However, the Education Acts of 1906 and 1907 and the Children Act of 1908 established much better protection and provision for children. Under the 1906 act, local education authorities were enable to provide school meals for destitute school children with a 1/2d raise to finance. Many regarded this as very progressive move by the Liberal Party. However, the act was passed primarily because of pressure from the Labour Party and because of a very imperial concern of the Liberal Party for military effectiveness and national efficiency.

As with many of the reforms introduced by the Liberals, this Law was not made compulsory for individual authorities and so often, were not maintained by many constituencies. Although the Act was seen as progressive, the fact that it was not made compulsory argues if it was effective enough. By 1911, less than a third of all education authorities were using rates to support school meal provision and it had taken until 1914 for the Board of Education to make such provision compulsory.

An exception to this was the Education Act in 1907, which made medical inspections for children compulsory. This was introduced in order to reduce the outbreaks of disease and was largely successful, helping to improve health levels in children nationally. However, there were still many faults to the legislation. Much the same as the previous law regarding children, it was passed only as a result of pressure from the Labour government and imperialistic views. Much more could have been done to improve the situation.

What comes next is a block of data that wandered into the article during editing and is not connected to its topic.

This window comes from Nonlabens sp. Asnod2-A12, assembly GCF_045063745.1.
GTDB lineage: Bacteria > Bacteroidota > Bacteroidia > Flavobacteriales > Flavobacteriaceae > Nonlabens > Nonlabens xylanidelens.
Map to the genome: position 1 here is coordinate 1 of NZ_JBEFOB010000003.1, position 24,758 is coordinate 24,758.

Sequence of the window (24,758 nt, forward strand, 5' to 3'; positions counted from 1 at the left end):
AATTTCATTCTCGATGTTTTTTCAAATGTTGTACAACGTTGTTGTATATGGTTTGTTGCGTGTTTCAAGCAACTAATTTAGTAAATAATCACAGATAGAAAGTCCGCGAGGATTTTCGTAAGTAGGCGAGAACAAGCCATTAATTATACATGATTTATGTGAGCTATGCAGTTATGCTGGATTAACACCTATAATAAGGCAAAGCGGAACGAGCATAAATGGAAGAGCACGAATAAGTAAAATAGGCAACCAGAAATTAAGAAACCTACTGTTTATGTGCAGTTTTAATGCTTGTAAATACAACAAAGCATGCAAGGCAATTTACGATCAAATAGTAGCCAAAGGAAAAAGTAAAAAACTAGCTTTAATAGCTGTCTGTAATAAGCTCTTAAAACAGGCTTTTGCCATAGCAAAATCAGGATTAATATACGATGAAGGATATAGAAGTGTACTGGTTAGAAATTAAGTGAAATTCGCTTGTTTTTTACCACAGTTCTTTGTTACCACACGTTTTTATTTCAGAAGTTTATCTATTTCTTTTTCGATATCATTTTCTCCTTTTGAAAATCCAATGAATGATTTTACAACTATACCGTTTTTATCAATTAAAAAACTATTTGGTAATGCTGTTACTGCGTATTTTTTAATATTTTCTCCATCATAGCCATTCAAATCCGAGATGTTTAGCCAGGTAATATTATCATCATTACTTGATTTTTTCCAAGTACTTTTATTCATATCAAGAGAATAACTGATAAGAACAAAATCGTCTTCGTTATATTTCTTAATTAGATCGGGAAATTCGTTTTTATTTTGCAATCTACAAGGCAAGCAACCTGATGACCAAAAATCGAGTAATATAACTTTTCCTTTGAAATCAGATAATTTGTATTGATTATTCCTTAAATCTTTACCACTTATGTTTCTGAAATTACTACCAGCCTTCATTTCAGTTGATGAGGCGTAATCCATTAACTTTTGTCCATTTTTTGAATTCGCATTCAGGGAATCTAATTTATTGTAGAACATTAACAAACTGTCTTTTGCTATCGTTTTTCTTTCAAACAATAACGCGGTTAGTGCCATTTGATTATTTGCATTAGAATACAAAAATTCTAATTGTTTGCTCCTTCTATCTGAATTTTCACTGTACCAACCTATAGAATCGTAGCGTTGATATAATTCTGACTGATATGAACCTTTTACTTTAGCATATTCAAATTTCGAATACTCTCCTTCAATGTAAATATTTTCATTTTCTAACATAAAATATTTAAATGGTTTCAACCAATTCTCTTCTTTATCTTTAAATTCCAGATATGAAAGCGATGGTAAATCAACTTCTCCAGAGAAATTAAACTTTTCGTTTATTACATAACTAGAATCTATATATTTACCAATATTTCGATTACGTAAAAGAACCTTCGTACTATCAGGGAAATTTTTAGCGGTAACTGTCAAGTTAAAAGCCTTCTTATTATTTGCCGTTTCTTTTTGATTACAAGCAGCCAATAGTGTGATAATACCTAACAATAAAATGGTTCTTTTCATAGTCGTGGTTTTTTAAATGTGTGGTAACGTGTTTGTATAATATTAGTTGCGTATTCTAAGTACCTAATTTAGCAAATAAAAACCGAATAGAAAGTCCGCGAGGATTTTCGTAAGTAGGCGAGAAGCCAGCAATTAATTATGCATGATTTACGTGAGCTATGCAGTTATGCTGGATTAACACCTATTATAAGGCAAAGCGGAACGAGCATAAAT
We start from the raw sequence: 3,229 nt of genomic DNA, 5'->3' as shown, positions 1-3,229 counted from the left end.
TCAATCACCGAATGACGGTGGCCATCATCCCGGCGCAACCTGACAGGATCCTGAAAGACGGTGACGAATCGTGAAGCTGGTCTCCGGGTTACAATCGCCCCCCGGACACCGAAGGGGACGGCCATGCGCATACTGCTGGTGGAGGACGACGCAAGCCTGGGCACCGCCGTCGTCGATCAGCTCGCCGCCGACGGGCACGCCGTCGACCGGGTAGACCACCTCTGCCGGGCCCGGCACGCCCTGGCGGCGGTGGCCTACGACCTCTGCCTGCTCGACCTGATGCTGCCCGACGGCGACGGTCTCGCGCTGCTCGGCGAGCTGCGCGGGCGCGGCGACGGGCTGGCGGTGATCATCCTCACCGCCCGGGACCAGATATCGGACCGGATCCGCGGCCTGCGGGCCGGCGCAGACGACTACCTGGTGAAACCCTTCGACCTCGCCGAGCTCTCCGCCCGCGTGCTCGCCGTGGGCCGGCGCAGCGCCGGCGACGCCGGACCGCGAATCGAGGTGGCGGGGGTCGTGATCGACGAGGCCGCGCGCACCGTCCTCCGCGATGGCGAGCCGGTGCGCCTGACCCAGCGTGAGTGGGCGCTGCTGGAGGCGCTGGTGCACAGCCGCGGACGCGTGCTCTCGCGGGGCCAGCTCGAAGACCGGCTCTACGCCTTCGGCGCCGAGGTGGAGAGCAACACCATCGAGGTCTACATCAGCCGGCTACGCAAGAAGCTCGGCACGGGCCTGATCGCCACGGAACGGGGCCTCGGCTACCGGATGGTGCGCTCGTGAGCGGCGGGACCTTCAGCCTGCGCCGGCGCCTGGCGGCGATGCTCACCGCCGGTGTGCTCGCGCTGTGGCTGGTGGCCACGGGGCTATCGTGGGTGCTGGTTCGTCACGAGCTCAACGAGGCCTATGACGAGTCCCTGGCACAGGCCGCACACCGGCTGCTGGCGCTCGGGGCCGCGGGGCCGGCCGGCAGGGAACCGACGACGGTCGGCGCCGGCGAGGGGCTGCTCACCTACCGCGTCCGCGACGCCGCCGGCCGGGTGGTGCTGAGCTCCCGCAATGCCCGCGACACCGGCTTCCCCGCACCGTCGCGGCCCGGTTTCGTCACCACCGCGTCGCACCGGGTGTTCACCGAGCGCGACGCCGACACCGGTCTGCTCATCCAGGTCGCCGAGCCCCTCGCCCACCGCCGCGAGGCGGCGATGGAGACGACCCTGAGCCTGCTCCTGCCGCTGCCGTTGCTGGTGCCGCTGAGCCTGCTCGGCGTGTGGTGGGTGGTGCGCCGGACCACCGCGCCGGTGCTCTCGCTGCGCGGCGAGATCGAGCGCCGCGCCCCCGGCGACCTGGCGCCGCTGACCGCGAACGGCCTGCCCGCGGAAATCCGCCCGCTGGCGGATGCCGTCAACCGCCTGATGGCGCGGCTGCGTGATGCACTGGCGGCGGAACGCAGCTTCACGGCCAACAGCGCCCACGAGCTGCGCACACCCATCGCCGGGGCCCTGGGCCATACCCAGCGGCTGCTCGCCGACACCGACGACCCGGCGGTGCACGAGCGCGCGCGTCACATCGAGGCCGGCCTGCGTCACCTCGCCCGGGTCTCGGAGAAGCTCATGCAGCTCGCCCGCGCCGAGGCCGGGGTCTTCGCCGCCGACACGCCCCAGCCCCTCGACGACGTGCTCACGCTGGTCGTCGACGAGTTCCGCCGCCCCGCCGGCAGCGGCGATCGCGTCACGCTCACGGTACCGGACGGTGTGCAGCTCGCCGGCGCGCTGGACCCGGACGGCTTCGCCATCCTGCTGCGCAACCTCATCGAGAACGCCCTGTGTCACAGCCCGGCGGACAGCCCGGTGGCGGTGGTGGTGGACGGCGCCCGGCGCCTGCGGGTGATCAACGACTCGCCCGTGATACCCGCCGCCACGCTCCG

There was no similar provision for adults or children who did not attend school. In due course, the Children's act of 1908 established formally the legal rights of children. Measures were introduced to deal with child neglect and abuse, making parental negligence illegal and setting up juvenile courts and remand homes to remove child offenders from the adult courts and prisons. This Act ensured children were not living on the streets and that they had access to food and education.

The attempts made overall to improve child welfare were eventually successful, but the time taken to enforce the legislations meant that they only helped improve conditions for some children during this period. Overall, the atempts made by the Liberal government during this period were an encouragihng step towards the creation of the modern welfare state. Considering the difficulties faced by the Liberals, the reforms could be considered to be highly effective. However, the legislations had many restriuctions and nukmerous people were not covered by the acts. Much more could have been done to improve the situation further.